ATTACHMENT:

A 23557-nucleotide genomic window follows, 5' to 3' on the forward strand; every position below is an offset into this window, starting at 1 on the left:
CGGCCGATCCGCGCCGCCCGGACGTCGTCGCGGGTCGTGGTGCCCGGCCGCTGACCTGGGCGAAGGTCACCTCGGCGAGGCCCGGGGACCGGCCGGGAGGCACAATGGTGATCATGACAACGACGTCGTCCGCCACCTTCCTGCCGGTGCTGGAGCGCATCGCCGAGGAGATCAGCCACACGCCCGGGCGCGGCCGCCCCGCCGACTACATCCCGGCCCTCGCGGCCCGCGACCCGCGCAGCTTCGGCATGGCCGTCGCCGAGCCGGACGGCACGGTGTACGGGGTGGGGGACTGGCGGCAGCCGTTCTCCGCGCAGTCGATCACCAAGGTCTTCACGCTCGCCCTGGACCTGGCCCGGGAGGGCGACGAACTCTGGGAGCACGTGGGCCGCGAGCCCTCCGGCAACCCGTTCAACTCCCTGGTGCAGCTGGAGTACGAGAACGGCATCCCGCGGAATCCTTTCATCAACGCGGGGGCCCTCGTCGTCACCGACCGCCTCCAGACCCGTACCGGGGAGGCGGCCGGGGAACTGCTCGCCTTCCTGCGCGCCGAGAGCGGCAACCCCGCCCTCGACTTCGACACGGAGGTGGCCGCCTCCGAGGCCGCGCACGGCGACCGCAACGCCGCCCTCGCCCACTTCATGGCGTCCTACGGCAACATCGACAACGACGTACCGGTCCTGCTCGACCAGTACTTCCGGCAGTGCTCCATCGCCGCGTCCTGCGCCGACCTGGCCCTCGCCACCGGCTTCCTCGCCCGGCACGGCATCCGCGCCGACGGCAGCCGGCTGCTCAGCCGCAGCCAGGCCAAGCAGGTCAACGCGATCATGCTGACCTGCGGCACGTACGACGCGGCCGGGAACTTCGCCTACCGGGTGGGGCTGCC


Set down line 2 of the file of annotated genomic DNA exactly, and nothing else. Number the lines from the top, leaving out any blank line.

CGGCCGATCCGCGCCGCCCGGACGTCGTCGCGGGTCGTGGTGCCCGGCCGCTGACCTGGGCGAAGGTCACCTCGGCGAGGCCCGGGGACCGGCCGGGAGGCACAATGGTGATCATGACAACGACGTCGTCCGCCACCTTCCTGCCGGTGCTGGAGCGCATCGCCGAGGAGATCAGCCACACGCCCGGGCGCGGCCGCCCCGCCGACTACATCCCGGCCCTCGCGGCCCGCGACCCGCGCAGCTTCGGCATGGCCGTCGCCGAGCCGGACGGCACGGTGTACGGGGTGGGGGACTGGCGGCAGCCGTTCTCCGCGCAGTCGATCACCAAGGTCTTCACGCTCGCCCTGGACCTGGCCCGGGAGGGCGACGAACTCTGGGAGCACGTGGGCCGCGAGCCCTCCGGCAACCCGTTCAACTCCCTGGTGCAGCTGGAGTACGAGAACGGCATCCCGCGGAATCCTTTCATCAACGCGGGGGCCCTCGTCGTCACCGACCGCCTCCAGACCCGTACCGGGGAGGCGGCCGGGGAACTGCTCGCCTTCCTGCGCGCCGAGAGCGGCAACCCCGCCCTCGACTTCGACACGGAGGTGGCCGCCTCCGAGGCCGCGCACGGCGACCGCAACGCCGCCCTCGCCCACTTCATGGCGTCCTACGGCAACATCGACAACGACGTACCGGTCCTGCTCGACCAGTACTTCCGGCAGTGCTCCATCGCCGCGTCCTGCGCCGACCTGGCCCTCGCCACCGGCTTCCTCGCCCGGCACGGCATCCGCGCCGACGGCAGCCGGCTGCTCAGCCGCAGCCAGGCCAAGCAGGTCAACGCGATCATGCTGACCTGCGGCACGTACGACGCGGCCGGGAACTTCGCCTACCGGGTGGGGCTGCC